They need to know what you think about tuition fees, the spending review, Trident and other key issues.

I’ll publicly promote, with passion, our Liberal Democrat principles, inspire our supporters and reassure our voters that they were right to vote Liberal Democrat. I’ll use my campaigning experience to help Liberal Democrats win across the UK, especially as we face next year’s Scottish Parliament, Welsh Assembly and local government elections – and the crucial fairer votes referendum.

With our leader in government, the role of the president has to be more media focused. I believe I have the energy and ability to use the media to spell out our distinctive identity.

We also need distinctive messages and policies. During the Iraq war, remember how Ming Campbell made us all proud to be Lib Dems.  During the banking crisis, Vince Cable spoke for Britain and made us all feel proud too.  Think of how you felt as a Lib Dem when Nick won the leaders TV debates – I was so proud I almost burst!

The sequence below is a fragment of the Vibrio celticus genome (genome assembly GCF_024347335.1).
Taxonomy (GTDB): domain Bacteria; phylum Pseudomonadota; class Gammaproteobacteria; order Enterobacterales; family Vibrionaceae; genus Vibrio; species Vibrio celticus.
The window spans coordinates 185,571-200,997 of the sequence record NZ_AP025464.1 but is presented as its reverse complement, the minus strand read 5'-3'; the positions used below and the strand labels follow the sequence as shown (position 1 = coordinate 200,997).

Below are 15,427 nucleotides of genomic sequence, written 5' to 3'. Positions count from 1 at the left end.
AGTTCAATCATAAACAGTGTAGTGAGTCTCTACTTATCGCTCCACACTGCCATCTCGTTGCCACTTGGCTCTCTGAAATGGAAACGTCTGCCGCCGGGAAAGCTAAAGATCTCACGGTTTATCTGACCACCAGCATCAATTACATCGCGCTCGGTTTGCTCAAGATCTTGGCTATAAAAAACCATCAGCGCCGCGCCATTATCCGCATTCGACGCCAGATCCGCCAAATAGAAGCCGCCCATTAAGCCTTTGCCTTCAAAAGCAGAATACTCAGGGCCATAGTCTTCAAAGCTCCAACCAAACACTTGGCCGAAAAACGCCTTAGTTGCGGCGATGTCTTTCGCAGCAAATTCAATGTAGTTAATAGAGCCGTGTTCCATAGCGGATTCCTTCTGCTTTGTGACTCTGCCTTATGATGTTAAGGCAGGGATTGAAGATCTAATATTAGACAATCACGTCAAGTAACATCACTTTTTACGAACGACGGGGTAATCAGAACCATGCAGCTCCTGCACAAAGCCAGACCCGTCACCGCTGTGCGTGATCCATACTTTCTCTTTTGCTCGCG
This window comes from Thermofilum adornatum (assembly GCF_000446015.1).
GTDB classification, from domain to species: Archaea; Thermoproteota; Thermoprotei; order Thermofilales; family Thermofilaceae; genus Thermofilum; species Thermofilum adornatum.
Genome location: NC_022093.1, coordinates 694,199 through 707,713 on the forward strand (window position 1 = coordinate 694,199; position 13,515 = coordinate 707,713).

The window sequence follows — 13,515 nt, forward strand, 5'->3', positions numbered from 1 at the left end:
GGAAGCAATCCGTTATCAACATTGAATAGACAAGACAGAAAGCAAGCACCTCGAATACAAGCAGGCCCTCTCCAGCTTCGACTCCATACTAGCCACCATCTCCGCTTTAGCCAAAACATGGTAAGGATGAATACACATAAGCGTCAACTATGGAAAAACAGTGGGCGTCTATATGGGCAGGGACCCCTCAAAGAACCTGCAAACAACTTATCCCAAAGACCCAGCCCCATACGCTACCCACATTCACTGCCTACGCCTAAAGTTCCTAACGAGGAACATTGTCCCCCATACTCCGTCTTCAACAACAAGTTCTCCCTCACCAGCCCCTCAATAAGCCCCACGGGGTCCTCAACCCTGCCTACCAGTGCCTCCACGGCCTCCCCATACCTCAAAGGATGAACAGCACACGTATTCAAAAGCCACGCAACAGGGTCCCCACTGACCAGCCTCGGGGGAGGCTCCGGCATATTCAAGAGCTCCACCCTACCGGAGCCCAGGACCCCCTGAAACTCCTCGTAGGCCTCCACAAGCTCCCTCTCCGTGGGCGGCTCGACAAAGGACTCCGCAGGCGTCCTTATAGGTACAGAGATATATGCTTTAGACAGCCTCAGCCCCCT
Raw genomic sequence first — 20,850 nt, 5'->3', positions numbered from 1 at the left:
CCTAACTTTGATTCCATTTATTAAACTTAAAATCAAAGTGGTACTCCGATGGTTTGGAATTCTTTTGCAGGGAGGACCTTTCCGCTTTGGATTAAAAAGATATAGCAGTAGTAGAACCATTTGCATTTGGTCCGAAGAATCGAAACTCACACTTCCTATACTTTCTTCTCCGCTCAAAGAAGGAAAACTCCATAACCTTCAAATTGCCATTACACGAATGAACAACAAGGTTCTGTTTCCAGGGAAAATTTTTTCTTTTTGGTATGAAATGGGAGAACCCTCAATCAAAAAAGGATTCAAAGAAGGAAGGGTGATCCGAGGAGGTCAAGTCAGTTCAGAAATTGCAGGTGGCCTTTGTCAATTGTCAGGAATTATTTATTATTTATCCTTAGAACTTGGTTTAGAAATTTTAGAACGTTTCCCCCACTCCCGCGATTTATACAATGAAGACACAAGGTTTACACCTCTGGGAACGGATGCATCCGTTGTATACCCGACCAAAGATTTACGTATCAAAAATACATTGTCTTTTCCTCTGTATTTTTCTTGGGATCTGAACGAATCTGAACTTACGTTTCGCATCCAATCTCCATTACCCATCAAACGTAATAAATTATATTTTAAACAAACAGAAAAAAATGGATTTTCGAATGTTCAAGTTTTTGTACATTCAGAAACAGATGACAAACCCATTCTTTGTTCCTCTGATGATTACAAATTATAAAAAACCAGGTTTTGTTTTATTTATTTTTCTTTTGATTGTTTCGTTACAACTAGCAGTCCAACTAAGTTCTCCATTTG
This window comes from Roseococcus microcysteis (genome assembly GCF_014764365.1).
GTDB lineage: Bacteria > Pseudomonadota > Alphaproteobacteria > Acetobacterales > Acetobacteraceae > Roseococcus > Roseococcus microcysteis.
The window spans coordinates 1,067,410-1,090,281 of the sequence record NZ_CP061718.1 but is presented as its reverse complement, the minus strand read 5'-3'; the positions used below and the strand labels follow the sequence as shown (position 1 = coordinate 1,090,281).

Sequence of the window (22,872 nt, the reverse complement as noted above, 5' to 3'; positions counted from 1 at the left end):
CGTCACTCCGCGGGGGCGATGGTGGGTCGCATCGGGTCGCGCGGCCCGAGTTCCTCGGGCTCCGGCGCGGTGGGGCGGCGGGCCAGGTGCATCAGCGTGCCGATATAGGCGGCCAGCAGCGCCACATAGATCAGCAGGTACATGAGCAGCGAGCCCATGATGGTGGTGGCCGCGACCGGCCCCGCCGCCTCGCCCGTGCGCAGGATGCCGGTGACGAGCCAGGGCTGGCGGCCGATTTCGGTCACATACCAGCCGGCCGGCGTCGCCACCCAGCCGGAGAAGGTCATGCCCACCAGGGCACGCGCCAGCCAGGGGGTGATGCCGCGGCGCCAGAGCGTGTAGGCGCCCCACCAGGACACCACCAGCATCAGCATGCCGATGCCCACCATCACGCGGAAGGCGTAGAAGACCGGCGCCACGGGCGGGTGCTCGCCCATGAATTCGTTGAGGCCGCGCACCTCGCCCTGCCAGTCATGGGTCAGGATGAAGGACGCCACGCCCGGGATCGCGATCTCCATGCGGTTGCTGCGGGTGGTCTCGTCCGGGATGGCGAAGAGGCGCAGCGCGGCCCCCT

I want that pride back.

I want more people to join us, especially young people. We’ll do it by spelling out clearly and consistently what the Liberal Democrats are doing to bring greater fairness and freedom, and to make Britain greener.

This is a crucial time, and it calls for a strong and bold voice that will lift our party’s spirits, our morale and our electoral chances.

If that’s the kind of President you want, then I’m all yours.

Thank you for your support,


PS.  For more information about my vision, about me and who is supporting me go to http://www.timfarronforpresident.org.uk/ – or you can email questions to me at [email protected]

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This entry was posted in Party Presidency.


  • Well Done Tim! Tim Farron’s message is full of inspiration and makes me want to do stay involved in the Lib Dems whereas Susan’s is just dire… I saw her text for Scotland and again she is just quite drab.

  • Foregone Conclusion 18th Oct '10 - 6:51pm